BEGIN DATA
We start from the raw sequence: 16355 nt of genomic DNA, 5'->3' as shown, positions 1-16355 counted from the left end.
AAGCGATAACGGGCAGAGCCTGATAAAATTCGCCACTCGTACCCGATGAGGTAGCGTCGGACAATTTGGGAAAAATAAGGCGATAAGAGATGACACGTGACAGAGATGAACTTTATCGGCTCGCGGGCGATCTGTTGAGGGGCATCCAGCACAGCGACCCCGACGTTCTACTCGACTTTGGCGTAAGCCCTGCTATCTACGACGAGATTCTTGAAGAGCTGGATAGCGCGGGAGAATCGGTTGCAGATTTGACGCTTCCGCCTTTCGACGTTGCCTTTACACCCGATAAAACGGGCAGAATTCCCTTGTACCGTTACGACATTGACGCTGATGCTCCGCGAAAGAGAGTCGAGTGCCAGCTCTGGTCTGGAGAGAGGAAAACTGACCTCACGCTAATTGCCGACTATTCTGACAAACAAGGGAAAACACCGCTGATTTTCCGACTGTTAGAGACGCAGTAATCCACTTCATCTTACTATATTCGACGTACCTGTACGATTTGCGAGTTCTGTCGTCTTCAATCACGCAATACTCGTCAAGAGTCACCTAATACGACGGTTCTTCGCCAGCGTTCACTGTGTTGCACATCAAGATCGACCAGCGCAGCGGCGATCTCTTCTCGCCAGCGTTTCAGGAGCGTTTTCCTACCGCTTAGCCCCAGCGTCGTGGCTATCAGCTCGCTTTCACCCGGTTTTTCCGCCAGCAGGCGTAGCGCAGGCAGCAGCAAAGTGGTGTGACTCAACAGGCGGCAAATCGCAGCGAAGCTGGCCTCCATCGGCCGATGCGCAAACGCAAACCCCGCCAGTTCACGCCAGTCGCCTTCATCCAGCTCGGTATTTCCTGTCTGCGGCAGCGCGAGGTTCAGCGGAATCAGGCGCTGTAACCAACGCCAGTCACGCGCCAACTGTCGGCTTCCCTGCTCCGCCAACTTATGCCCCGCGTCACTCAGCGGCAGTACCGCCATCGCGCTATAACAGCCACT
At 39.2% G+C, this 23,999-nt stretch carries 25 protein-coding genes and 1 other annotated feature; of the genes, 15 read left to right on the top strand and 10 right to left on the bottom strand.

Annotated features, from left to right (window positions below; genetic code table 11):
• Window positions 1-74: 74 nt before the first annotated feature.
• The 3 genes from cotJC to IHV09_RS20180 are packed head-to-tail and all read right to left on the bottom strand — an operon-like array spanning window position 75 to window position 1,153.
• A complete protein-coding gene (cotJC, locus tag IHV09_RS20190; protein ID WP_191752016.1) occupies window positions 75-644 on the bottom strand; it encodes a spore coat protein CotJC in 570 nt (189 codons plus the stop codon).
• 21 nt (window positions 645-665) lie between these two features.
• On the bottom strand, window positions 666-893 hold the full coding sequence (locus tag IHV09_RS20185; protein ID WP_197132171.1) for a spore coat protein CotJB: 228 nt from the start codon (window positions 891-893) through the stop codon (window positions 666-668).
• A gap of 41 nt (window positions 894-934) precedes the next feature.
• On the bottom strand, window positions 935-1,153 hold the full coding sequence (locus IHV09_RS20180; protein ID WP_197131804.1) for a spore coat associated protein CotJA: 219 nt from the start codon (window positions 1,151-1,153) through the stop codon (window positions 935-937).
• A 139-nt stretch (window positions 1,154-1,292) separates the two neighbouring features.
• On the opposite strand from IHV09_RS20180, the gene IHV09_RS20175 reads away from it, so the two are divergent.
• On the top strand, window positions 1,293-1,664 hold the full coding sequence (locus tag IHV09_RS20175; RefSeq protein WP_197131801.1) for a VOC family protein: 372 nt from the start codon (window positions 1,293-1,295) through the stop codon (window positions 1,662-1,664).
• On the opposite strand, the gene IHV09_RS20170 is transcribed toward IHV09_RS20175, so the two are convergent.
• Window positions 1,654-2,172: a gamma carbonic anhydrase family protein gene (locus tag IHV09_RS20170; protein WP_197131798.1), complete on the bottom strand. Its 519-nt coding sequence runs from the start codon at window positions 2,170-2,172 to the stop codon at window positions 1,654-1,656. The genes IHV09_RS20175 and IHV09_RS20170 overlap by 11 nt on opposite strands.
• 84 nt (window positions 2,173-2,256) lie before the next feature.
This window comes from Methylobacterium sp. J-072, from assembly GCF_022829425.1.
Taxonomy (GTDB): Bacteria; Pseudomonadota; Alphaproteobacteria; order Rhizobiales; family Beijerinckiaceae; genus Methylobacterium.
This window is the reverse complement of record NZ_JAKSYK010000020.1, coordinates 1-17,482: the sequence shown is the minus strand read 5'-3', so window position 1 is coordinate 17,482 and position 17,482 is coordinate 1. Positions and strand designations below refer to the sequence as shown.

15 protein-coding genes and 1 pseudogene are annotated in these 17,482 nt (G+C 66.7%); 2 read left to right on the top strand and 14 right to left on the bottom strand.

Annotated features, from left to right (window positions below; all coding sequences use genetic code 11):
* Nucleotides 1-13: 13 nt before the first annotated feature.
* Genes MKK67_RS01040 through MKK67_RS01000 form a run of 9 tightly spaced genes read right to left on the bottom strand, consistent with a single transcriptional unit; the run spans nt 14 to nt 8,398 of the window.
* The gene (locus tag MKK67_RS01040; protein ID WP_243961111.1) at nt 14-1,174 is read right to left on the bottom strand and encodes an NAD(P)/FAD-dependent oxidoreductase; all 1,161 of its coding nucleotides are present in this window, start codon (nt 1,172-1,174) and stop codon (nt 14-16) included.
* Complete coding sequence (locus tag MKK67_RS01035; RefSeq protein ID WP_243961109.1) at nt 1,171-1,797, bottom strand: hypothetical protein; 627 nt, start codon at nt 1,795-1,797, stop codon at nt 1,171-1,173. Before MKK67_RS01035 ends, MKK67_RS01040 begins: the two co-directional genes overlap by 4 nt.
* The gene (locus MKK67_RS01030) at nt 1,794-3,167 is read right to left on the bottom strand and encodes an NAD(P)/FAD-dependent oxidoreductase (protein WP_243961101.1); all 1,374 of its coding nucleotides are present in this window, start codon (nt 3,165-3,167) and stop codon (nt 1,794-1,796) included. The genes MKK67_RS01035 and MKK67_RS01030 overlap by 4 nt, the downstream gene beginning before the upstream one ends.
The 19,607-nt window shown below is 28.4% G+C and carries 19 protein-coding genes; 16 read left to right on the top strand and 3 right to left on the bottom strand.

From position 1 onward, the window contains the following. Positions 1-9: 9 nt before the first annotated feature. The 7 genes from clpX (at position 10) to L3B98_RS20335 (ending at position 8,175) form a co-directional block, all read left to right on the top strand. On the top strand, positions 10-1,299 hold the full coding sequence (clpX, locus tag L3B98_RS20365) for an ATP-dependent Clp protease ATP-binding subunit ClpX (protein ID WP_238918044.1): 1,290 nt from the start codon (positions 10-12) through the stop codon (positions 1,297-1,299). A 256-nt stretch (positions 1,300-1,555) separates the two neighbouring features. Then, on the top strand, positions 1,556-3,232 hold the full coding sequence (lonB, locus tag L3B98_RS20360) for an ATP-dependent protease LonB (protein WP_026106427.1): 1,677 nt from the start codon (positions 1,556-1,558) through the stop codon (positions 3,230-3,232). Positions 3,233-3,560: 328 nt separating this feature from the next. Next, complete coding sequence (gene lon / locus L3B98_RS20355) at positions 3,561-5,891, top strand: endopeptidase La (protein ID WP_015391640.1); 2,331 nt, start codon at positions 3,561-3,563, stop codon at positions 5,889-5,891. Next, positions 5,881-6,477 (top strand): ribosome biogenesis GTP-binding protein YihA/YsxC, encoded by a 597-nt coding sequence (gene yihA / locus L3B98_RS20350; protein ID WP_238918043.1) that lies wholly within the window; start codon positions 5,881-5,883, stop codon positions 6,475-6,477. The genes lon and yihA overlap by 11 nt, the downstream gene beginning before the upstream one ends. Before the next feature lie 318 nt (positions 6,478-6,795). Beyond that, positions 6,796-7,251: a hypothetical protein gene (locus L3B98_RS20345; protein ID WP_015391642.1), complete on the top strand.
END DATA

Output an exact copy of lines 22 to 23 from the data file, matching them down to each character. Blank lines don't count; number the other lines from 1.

Annotated features, from left to right (window positions below; all coding sequences use genetic code 11):
* Nucleotides 1-13: 13 nt before the first annotated feature.